Row 19: repeat Row 3 (35)

Row 20: p across row

Row 21: k across row

Row 22: p across row

Rows 23 – 28: repeat Rows 21 and 22 three more times

Rows 29 – 68: repeat Rows 19 – 28 four more times; (43)

Row 69: repeat Row 19 (45)

Row 70: p across row

Row 71: k across row

Row 72: p across row

Repeat Rows 71 and 72 until piece measures 20 inches from cast on edge ending after completing a Row 72 repeat.

BO. Cut yarn and secure.



Rows 7 – 30: repeat Rows 3 – 6 six more times; (39, 39)

Row 31: repeat Row 3 (41, 41)

Row 32: p across row

Row 33: k across row

Row 34: p across row

Rows 35 – 40: repeat Rows 33 and 34 three more times

Rows 41 – 90: repeat Rows 31 – 40 five more times; (51, 51)

Row 91: repeat Row 31 (53, 53)

Row 92: p across row

Row 93: k across row

Row 94: p across row

Repeat Rows 93 and 94 until piece measures 20 inches from cast on edge ending after completing a Row 94 repeat.

BO. Cut yarn and secure.



Rows 7 – 38: repeat Rows 3 – 6 eight more times; (45, 45)

Row 39: repeat Row 3 (47, 47)

Row 40: p across row

Row 41: k across row

Row 42: p across row

Rows 43 – 48: repeat Rows 41 and 42 three more times

Rows 49 – 98: repeat Rows 39 – 48 five more times; (57, 57)

Row 99: Repeat Row 39 (59, 59)

Row 100: p across row

Row 101: k across row

Row 102: p across row

Repeat Rows 101 and 102 until piece measures 21 inches from cast on edge ending after completing a Row 102 repeat.

BO. Cut yarn and secure.



Your sleeves should resemble the below image.

Velvet Slouchy V-Neck Sweater

Velvet Slouchy V-Neck Sweater

Once your finished with Part 2 of the Velvet Slouchy V-Neck Knit Sweater check back next Tuesday, August 20th when Part 3 will be released.  In Part 3 we will go over how to assemble your sweater!

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    1. Hi Marla! The velvet yarn used in this pattern is technically 4-medium weight which falls under the worsted weight category, but not all worsted weight yarns knit up the same. The only way to be sure would be to make a gauge swatch with your preferred yarn and make sure it matches up with gauge listed in the pattern. You may need to play around with needle sizes to obtain the proper gauge. If your gauge is off, the sweater won’t have the same fit described in the pattern.

      Also note, the velvet yarn I used in this pattern is 100% polyester. Unless you use another velvet type yarn, there really isn’t another like it. You could totally use an acrylic such as Red Heart or wool blend such as Lionbrand Wool-ese (just make sure you check gauge!), though the drape and look of the sweater will be very different than the original. Let me know what you end up deciding on, happy knitting! 🙂

  1. Hi, Have you washed this yet?? I heard that this yarn falls apart when washed. Do you suggest washing by hand.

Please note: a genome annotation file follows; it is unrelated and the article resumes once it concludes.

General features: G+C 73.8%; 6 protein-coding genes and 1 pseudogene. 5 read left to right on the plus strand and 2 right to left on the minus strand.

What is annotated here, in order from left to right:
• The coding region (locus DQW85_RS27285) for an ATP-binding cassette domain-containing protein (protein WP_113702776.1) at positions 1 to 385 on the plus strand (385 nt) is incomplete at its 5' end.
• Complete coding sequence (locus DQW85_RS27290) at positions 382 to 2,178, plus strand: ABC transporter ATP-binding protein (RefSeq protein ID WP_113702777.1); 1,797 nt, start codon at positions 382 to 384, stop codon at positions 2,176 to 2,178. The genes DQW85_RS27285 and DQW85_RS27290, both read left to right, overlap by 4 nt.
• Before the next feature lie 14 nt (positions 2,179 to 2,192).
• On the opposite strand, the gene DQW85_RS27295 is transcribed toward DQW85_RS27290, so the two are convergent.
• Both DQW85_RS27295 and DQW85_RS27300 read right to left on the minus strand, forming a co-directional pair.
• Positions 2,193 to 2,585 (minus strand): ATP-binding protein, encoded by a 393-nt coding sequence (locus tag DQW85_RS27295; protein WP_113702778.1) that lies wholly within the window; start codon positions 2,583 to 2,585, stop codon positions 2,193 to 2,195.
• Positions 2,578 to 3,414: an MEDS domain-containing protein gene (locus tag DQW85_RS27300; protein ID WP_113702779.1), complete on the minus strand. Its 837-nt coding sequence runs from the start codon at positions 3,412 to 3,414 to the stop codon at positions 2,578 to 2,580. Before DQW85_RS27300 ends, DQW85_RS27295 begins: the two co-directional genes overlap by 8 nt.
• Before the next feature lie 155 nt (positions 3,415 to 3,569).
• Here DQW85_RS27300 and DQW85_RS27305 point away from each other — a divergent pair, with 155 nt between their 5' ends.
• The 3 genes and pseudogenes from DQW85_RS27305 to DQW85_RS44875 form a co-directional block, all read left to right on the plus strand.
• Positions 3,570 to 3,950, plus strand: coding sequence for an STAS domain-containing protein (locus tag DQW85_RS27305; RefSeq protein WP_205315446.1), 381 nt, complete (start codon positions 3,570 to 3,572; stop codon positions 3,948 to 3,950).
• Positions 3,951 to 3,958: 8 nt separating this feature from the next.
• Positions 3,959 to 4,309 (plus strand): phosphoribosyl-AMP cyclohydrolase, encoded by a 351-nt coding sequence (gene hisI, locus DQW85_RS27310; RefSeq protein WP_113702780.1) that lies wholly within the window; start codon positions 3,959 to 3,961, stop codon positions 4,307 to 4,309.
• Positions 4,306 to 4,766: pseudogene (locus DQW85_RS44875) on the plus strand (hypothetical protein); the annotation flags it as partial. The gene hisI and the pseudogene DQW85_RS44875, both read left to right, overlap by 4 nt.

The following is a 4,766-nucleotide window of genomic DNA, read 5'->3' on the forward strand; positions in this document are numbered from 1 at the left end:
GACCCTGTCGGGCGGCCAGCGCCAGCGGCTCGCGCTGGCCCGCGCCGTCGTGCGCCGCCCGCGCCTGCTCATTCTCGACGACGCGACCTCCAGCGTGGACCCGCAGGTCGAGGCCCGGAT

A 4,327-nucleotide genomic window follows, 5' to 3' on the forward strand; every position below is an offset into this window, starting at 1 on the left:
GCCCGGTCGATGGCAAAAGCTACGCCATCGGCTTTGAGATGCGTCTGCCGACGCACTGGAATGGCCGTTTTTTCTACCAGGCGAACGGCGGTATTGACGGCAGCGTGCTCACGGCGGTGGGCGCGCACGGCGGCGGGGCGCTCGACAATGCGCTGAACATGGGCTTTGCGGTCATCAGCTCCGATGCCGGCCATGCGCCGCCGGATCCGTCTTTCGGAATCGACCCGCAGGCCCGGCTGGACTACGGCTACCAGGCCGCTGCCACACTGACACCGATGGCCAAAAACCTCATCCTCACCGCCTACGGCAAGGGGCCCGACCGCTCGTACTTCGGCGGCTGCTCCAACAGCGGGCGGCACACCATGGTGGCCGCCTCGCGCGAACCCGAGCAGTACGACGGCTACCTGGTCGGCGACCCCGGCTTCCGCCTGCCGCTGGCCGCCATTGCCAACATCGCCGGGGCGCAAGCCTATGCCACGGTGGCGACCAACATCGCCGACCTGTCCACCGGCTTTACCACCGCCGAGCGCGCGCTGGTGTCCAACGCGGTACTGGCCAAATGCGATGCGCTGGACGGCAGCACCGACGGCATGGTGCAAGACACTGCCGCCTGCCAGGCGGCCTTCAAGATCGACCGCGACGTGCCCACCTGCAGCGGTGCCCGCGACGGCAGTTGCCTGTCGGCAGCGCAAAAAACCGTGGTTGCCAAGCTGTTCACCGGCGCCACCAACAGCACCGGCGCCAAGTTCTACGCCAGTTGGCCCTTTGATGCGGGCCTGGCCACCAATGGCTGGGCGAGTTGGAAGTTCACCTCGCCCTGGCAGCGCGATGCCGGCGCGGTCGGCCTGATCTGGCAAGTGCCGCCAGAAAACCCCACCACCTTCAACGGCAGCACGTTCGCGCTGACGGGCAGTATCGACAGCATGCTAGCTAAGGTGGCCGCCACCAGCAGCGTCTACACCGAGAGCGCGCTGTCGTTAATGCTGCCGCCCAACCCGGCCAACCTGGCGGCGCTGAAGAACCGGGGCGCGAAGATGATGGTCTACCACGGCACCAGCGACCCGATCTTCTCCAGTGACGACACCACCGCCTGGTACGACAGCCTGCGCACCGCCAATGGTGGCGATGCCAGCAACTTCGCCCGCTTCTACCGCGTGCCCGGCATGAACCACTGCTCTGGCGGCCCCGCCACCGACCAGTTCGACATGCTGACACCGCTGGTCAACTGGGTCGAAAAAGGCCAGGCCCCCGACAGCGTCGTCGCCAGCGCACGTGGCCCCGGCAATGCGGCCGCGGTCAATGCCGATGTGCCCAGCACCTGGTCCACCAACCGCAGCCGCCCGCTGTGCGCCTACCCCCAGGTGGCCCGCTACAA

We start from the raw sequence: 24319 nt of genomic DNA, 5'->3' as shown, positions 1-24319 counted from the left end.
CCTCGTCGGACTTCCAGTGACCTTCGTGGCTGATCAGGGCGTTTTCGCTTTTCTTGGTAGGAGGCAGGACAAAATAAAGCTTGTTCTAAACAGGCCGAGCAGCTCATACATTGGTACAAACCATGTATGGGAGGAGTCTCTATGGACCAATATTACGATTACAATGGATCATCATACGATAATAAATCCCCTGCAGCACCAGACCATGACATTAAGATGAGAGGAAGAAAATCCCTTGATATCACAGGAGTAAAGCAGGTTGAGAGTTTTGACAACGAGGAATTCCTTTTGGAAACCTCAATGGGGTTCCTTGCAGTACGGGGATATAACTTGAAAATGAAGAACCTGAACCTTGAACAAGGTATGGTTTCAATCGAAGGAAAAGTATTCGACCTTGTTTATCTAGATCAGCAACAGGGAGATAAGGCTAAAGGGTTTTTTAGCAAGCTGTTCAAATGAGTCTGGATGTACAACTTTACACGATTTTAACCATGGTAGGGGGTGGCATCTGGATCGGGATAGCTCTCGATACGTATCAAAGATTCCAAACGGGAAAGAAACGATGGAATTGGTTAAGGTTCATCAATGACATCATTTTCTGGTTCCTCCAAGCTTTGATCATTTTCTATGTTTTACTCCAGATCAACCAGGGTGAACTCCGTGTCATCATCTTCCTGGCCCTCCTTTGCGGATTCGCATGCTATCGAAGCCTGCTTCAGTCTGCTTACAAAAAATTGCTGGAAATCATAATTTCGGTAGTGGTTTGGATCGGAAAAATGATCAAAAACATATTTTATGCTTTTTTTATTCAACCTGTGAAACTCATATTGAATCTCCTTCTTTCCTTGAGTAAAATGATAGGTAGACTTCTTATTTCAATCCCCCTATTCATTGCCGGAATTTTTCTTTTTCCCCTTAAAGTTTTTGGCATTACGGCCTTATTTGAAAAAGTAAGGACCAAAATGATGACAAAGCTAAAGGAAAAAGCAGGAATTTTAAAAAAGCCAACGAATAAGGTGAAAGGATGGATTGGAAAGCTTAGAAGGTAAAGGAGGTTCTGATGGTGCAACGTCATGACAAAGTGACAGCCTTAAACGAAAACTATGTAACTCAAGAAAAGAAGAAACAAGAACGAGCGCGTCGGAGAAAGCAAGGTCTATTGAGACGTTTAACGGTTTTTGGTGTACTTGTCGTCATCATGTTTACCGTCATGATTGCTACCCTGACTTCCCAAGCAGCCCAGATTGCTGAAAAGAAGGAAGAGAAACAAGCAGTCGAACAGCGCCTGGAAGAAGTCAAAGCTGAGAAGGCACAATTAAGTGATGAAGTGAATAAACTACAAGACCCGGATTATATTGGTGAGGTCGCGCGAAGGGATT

thank you.

    1. Hi Pat! I have not washed it since my initial blocking in which I let the sweater soak in cool water and a little mild detergent for about ten minutes. Then pressed out the excess water and laid it out to dry.

      I have worn it out and about, and did not experience any shedding after that initial block. The yarn label says machine wash, but I would probably suggest hand washing to be safe. Though the sweater does feel durable enough to run through the wash. I typically tend to hand wash any handmade knitted / crocheted items though.

    1. Hi Isabella! The yarn amounts listed are for the entire sweater. So for example, if you are size XS, you would need 3 balls to complete the entire sweater. Thanks!

  2. Hi!

    Thank you for this easy-to-understand instruction. I used a different yarn, as we do not have the suggested one in our country – it’s way more oversized, but it’s fine!

    I was just wondering when binding off the sleeve, how tight do you do it? Mine seems very tight and therefore when trying to assemble the sleeve with the body it ends up being a puffy sleeve. Do you have any tips here?


  3. Even though I checked my gauge, and used the Lionbrand Vel-luxe, my sweater turned out was smaller than what the pattern said it would. Very disappointing.

    1. Hi Kim! Knitting and gauge can be a little tricky. Even with making a swatch to check gauge before starting, your tension can change once you begin knitting your actual piece. If your tension got tighter as you were knitting the sweater, this would result in a smaller than expected finished piece. You might want to go back and check your gauge in multiple places on your front/back panels and sleeves to see what your finished gauge actually was. Also, the velvet yarn is a little tricky to work with and can be a bit difficult to keep your tension consistent.

      Gauge for knitting is essentially a math problem. For example, let’s say a listed gauge is 13 stitches is equal to 4 inches. If I’m making something that is eight inches wide, mathematically I would need to cast on 26 stitches in order for the piece to measure 8 inches. And if my gauge is off in any way, my end result will be skewed. All of the cast on and stitch counts in the pattern are carefully calculated to make sure that if gauge is met consistently throughout the pattern, the sizing should come out to the expected measurements. I hope this helps! Please let me know if you have any additional questions!